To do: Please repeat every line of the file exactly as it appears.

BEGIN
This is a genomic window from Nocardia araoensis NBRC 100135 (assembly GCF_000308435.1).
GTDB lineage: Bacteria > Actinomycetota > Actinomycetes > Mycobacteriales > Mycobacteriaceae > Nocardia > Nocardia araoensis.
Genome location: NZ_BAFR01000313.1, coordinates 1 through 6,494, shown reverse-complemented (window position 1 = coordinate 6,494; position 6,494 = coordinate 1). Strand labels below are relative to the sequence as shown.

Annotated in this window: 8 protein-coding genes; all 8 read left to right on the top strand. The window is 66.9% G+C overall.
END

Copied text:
This is a genomic window from Nocardia araoensis NBRC 100135 (assembly GCF_000308435.1).
GTDB lineage: Bacteria > Actinomycetota > Actinomycetes > Mycobacteriales > Mycobacteriaceae > Nocardia > Nocardia araoensis.
Genome location: NZ_BAFR01000313.1, coordinates 1 through 6,494, shown reverse-complemented (window position 1 = coordinate 6,494; position 6,494 = coordinate 1). Strand labels below are relative to the sequence as shown.

Annotated in this window: 8 protein-coding genes; all 8 read left to right on the top strand. The window is 66.9% G+C overall.